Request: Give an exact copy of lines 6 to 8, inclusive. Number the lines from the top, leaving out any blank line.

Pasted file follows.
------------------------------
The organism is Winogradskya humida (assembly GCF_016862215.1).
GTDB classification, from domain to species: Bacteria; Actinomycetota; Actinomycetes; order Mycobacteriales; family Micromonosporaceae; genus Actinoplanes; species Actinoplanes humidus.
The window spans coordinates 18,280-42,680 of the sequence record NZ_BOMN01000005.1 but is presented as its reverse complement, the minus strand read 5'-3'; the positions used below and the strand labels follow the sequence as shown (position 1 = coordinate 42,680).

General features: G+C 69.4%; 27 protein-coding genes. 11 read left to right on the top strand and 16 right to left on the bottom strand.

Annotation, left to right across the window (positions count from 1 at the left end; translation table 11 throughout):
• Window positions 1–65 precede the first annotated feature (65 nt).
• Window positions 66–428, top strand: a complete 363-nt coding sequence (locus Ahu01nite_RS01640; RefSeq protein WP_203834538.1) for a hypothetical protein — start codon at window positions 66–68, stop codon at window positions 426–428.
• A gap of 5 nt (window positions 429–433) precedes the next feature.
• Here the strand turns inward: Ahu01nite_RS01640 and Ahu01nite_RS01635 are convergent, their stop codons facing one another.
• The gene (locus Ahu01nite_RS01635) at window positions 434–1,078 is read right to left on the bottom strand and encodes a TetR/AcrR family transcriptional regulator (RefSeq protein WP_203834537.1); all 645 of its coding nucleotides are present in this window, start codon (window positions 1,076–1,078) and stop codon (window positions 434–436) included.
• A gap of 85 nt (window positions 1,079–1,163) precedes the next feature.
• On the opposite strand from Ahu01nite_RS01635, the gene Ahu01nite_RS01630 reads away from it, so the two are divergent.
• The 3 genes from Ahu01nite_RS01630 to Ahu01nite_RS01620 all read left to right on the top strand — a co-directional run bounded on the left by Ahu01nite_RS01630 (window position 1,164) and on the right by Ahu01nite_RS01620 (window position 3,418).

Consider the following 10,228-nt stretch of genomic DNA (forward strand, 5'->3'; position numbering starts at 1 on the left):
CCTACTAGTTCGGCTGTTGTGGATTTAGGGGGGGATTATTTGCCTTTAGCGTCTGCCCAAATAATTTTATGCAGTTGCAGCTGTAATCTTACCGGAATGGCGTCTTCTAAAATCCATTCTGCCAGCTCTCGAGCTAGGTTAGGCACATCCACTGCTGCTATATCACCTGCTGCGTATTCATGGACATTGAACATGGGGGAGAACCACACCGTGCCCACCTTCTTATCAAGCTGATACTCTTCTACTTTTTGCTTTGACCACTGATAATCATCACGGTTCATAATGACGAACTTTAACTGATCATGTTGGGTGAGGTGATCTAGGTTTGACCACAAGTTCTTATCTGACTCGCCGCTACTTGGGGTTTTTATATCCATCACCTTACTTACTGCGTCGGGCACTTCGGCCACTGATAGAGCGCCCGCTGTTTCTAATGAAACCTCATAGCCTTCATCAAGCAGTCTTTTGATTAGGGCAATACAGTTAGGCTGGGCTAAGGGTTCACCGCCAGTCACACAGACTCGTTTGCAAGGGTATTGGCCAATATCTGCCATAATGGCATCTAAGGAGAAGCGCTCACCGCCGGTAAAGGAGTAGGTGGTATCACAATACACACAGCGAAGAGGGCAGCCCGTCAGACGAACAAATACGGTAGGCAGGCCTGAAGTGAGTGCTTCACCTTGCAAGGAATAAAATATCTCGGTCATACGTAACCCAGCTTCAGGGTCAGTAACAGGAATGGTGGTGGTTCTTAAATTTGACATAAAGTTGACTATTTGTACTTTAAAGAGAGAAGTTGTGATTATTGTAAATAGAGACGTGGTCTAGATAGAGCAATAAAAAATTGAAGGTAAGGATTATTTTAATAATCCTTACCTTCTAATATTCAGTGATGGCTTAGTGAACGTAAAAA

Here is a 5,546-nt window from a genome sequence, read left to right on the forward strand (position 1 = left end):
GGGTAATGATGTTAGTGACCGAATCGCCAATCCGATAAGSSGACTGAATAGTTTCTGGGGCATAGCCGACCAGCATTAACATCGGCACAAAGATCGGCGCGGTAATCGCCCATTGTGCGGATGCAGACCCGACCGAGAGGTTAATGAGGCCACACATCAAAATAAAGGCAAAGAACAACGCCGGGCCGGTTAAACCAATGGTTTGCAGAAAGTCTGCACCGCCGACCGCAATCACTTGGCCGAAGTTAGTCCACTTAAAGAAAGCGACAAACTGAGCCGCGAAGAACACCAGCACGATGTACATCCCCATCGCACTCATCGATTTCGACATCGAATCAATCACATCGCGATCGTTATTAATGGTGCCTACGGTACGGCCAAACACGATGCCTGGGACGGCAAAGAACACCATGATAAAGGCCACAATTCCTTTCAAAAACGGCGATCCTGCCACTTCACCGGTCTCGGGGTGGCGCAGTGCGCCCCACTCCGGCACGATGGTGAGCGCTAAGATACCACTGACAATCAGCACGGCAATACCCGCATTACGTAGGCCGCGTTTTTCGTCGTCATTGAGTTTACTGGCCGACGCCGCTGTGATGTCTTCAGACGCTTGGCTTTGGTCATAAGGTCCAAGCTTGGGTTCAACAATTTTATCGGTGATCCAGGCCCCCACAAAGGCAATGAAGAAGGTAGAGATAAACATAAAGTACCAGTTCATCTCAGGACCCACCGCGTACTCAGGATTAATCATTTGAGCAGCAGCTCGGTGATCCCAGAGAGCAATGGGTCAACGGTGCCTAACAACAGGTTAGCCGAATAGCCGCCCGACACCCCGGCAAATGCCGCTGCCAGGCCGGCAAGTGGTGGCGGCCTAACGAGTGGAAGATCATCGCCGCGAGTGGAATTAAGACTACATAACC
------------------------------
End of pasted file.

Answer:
• Window positions 1–65 precede the first annotated feature (65 nt).
• Window positions 66–428, top strand: a complete 363-nt coding sequence (locus Ahu01nite_RS01640; RefSeq protein WP_203834538.1) for a hypothetical protein — start codon at window positions 66–68, stop codon at window positions 426–428.
• A gap of 5 nt (window positions 429–433) precedes the next feature.